The story is reasonably straightforward – the Builders, the race that claims to be responsible for spreading life throughout the universe with the aid of their Gardeners and the like, some of whom we have met in recent issues – have sent an invasion fleet which is crossing the galaxy, destroying all life in its path, and it is heading for Earth. Fortunately for the plot, it is crossing the borders of Skrull, Kree, Shi’ar and Spartoi space, and a vast coalition of forces is gathered to stop it. The Avengers, having become aware of the invasion, sent their combined forces out to join in. Meanwhile, Thanos takes advantage of their absence to invade Earth, ostensibly looking for the Infinity Gems, but really looking for his last surviving son, and Black Bolt knows his whereabouts. We see Black Bolt destroying Attilan (with Thanos aboard) releasing the Terragen Mists over the entire Earth, triggering Inhuman abilities in people carrying certain genes (which includes Thanos's son); while in space Captain America and the Avengers struggle to stop the Builder fleet, after the Galactic Coalition has failed; while the Illuminati face another colliding parallel-world Earth, and discover what is really happening to the multiverse, and why ALL the Earths must be destroyed...

This really is an excellent storyline – or two or three, in fact, as good as anything the Avengers have provided in the ‘Marvel Now!’ period, and at the end, despite clear resolutions to the major threats, an even greater crisis facing the entire multiverse is revealed, and several future plot-lines or possibilities are set in motion.

THE SPOILER ZONE
For a detailed breakdown of the individual issues collected here, see Infinity Volume 1 and Infinity Volume 2.
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on 23 April 2015
Wow!
That has been my initial reaction to this comic book collective.
Not having read this era of Marvel comics before, and more so because of the upcoming "Avengers: Infinity War parts 1 & 2" movies, I thought I would do a little bit of research.
I read the original "Infinity Gauntlet" crossover when I was younger and I will admit that this is much more complex than that storyline ever was.
Featuring what has to be almost every Marvel character, and quite a few new additions to the Avengers team, this is quite a well spun, well crafted story.
What helps prevent things from getting too complex is that the action is seperated by chapter pages allowing the action/drama to jump from one group of heroes to the other, and there are many groups of heroes.
the artwork is fantastic and suits the storyline well.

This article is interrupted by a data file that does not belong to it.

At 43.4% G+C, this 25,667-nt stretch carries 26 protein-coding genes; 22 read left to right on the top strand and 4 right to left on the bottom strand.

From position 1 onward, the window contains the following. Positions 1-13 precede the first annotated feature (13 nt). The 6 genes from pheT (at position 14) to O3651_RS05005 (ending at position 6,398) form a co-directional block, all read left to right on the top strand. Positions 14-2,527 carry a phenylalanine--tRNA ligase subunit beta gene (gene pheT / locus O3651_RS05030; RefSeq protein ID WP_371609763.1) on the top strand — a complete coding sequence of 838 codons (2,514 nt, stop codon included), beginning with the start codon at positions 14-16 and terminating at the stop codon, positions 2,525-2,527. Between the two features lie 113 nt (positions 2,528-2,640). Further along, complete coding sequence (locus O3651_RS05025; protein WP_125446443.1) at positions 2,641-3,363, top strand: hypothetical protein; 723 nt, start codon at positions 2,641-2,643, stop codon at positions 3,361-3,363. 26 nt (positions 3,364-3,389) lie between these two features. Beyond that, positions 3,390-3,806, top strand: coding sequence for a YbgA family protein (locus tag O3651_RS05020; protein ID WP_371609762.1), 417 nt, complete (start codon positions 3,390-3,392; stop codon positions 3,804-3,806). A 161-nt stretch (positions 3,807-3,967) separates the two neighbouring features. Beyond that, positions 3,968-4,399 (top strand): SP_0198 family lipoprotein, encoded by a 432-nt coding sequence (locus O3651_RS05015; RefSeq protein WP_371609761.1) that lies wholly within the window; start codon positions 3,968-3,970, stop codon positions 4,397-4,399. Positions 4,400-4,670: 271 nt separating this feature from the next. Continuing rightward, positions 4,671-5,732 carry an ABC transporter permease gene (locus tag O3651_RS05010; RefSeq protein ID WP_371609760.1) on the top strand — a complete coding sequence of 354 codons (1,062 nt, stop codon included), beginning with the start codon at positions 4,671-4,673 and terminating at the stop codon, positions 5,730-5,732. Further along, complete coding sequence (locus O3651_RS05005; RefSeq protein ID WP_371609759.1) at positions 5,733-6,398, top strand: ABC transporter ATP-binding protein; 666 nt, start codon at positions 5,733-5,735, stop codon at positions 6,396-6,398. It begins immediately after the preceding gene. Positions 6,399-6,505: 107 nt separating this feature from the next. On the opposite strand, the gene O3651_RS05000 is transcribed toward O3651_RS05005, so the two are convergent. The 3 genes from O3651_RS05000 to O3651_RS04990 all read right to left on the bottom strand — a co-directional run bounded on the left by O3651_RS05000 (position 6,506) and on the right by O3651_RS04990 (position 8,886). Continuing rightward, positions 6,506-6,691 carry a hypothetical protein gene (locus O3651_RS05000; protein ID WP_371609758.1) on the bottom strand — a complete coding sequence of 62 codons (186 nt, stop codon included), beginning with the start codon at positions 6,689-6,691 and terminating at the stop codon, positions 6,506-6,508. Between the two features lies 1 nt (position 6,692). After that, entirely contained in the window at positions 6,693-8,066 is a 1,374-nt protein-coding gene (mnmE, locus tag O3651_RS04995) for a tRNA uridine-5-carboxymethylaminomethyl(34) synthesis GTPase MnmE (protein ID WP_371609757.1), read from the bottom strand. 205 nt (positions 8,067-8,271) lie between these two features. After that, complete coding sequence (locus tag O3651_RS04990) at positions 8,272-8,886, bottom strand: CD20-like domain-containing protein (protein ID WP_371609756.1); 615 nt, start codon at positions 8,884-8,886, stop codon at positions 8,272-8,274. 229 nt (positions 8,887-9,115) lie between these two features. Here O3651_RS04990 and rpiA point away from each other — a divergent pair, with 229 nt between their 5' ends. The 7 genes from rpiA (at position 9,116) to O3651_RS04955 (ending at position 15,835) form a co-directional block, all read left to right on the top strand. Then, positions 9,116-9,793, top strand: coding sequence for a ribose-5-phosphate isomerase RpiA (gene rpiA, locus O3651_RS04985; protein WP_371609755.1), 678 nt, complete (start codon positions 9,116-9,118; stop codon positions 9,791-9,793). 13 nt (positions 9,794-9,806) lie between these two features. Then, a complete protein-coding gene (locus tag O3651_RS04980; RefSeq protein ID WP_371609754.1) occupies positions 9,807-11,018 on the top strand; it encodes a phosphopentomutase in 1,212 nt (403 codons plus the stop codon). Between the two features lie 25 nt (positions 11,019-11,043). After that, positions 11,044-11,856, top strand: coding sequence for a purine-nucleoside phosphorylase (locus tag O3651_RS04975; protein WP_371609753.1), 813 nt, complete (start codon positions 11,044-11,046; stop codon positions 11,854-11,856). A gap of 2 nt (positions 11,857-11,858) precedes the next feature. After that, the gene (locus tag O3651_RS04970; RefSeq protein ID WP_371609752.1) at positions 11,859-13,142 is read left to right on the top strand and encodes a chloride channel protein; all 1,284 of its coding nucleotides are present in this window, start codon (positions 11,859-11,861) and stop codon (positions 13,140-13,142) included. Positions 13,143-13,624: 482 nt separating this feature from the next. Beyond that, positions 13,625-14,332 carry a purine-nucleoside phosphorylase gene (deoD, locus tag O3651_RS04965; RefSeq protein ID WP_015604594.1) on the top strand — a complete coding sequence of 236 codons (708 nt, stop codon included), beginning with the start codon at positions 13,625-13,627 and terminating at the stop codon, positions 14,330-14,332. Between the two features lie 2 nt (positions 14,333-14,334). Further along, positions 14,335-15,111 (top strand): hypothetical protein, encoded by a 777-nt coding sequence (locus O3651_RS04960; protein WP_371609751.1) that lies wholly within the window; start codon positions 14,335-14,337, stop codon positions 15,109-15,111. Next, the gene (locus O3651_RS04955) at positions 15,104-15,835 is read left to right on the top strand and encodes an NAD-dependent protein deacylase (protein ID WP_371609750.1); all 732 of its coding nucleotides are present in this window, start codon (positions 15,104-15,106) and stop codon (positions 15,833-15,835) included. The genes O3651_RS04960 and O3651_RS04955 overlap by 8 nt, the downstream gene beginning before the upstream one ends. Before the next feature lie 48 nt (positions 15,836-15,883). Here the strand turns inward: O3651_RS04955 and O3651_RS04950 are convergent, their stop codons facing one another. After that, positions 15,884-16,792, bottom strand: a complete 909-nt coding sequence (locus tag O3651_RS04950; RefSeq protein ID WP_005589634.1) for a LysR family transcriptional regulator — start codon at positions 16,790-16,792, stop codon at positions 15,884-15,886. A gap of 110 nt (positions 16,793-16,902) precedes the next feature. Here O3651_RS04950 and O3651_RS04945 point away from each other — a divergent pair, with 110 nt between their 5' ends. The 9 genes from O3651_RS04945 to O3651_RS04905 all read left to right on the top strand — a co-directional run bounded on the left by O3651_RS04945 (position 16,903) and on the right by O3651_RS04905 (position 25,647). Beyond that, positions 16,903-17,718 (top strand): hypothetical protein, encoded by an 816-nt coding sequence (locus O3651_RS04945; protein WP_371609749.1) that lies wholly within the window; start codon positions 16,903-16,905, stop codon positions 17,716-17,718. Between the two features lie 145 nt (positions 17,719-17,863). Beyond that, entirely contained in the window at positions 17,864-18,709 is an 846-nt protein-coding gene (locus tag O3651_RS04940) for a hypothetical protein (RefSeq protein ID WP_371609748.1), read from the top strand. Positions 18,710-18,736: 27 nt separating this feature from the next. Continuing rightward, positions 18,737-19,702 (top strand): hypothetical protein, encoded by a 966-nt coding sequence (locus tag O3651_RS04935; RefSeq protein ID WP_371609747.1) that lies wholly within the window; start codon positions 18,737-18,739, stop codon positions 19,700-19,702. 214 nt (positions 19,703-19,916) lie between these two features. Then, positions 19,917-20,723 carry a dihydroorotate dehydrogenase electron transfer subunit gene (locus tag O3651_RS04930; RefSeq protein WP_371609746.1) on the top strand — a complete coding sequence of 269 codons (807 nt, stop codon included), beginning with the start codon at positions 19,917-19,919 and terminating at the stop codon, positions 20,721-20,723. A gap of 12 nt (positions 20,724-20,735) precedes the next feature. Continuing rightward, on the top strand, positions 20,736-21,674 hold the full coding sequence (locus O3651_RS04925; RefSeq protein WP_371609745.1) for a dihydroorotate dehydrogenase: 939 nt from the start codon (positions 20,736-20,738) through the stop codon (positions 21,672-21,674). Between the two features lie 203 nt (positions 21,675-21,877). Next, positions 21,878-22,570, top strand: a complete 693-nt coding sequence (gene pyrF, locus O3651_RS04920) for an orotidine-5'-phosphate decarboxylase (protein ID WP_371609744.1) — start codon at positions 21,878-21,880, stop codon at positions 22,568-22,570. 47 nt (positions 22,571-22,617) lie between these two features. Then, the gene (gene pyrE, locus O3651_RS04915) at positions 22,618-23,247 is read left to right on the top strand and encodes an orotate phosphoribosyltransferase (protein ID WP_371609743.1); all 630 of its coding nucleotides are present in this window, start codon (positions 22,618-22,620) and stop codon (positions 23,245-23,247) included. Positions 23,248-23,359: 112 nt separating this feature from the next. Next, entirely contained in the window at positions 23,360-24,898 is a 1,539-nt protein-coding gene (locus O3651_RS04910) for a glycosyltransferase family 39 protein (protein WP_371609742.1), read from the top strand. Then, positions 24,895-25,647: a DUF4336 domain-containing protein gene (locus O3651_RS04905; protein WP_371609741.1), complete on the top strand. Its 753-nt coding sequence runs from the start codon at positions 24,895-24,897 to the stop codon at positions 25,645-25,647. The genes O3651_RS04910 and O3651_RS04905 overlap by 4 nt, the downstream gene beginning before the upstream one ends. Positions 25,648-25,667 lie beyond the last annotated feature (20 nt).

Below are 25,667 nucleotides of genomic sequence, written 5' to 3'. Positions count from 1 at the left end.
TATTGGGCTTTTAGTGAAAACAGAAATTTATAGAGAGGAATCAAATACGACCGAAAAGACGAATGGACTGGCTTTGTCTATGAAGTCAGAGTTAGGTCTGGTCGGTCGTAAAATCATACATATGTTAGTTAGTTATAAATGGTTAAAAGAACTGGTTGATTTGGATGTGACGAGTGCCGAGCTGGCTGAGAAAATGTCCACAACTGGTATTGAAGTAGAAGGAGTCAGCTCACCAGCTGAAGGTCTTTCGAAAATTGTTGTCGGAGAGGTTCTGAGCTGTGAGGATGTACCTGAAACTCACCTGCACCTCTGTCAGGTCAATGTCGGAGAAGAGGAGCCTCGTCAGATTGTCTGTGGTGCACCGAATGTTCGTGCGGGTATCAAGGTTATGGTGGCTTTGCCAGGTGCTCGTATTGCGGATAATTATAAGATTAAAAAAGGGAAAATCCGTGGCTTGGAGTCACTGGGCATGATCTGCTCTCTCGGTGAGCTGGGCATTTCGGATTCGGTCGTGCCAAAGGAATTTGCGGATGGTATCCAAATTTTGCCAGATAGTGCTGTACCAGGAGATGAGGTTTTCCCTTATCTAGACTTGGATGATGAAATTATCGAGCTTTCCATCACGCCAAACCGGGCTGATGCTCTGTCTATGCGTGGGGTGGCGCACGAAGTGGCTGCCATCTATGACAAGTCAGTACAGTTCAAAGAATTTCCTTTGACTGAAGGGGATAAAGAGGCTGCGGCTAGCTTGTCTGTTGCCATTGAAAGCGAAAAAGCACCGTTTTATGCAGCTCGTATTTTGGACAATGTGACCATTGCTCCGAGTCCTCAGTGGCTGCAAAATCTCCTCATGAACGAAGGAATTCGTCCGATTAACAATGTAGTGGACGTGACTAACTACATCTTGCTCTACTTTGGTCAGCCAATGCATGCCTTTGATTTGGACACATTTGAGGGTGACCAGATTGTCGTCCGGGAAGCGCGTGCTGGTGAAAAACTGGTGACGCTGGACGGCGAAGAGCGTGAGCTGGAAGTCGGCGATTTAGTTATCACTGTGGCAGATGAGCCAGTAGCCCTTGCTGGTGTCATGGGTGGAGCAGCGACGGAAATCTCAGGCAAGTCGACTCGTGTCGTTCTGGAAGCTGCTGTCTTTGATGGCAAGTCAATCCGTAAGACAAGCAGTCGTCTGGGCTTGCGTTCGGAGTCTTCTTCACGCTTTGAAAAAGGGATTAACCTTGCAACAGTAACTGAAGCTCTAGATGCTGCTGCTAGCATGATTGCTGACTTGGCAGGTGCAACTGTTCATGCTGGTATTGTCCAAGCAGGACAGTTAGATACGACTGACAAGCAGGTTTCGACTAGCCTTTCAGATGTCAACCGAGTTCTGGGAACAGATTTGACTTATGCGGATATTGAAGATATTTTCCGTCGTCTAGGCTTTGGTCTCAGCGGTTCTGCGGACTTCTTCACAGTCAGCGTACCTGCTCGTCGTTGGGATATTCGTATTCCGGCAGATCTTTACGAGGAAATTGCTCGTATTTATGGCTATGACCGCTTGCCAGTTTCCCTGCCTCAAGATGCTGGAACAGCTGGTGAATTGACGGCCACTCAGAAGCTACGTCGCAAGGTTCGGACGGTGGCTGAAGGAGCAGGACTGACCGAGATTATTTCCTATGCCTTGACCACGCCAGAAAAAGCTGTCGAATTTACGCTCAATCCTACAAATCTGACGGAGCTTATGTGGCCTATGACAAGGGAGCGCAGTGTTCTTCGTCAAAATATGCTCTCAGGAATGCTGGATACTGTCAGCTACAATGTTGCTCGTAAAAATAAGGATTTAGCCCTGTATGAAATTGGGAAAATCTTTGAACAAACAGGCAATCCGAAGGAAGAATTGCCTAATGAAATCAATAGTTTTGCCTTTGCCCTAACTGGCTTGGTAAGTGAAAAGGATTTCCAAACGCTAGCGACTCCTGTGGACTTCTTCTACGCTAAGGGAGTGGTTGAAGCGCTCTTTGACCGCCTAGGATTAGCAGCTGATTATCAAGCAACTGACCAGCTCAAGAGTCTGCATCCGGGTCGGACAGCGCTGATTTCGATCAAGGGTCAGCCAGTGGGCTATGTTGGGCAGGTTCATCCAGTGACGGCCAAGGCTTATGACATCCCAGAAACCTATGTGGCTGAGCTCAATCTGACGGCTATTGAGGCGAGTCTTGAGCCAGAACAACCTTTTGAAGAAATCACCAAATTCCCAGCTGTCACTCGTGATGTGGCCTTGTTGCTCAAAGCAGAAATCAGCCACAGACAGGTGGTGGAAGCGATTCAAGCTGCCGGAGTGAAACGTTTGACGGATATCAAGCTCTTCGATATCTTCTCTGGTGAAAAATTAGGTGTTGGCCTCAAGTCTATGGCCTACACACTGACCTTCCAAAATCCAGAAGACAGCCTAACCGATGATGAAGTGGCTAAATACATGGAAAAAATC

Lastly I guess I should mention that I went into this thinking that it would be a carbon copy of the original "Infinity Gauntlet" and was very pleasantly surprised that it is not.
If you missed this before I would highly recommend that you pick it up and give it a go. It sounds a bit pricey but this book is a good inch and a half of quality comic book storytelling!
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on 13 March 2015
How wonderful to re-live this great story arch!
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on 30 January 2015
The story itself was great, the artwork was solid and consistent throughout also.
Sets things up nicely for Secret Wars.
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on 26 September 2014
This OSHC (not an Omnibus) collects Infinity 1-6, New Avengers 7-12, Avengers 12-23 & Infinity Infinite Comic 1-2 and features pages of variant and composite cover art.

There are many ways to evaluate and review a book. Perhaps the most telling is how quickly you read through it. At over 600 pages this is a big book, but I read it in just three sittings which for me is the ultimate compliment.

After more than a decade of Brian Bendis dominating Marvel, this book feels so utterly diffent. Hickman has already proved his credentials on his substantial, highly original FF run and is clearly the right man to take the Avengers galactic.

Although this follows Bendis’ Thanos vs Avengers cash-in, ahem arc, there is no mention of it here. This is old school Thanos, leading a band of accolytes in the way that Jim Starlin used to write him, before he became a self-pholosophising, introspective nihilist. And given the title' Infinity' you might be expecting some remix of Starlin’s Infinity Gauntlet, which this isn’t. In fact it’s far more of a space opera (in the style of D’nA) than a cosmic odyssey (in the style of Starlin or Marz). There are many genre reference points throughout and the inevitable nods to iconic imagery - Hickman is clearly having some fun but the narrative is played straight.

I won’t spoil the plot, but you’ll probably want to catch at least a couple the preceding Avengers instalments to be up to speed with this big story. It ties in well with recent marvel events across the MU (and sets the scene for follow-ups) and is written in a mature and straightforward style. Dialogue is in character, without a ‘whoof’ or a ‘boom’ anywhere!

Hickman goes for realism throughout, with Hulk pretty much just the very strong human in a spacesuit, while it’s rightly left to the heavy-hitters Thor, Hyperion, Smasher and Captain Universe to engage with the serious stuff. Refreshingly, Hickman clearly views Thor as Marvel's powerhouse as he always was, but bucks the 'nu marvel' trend. Most of the art is great, some small bits not so. Yu has come on since his highly confused layouts but still has a way to go. Artistically, closing Surfer instalment is a treat to behold.

Since Marvel updated the OSHC format the pages have got thinner and the covers (underneath the jacket) feature a mono art detail of the interior art. This book has Galdiator and Cap grimly observing a space battle as it unfolds - a perfect summary image of this story. After the run of faintly preposterous, dissapointing ‘events’ Siege, Fear Itself, AoU etc. (most of which smacked of lazy, money-generating cynicism) this feels like a genuine landmark event in the Marvel continuum and sets the scene for many ongoing concepts. Long may Hickman continue.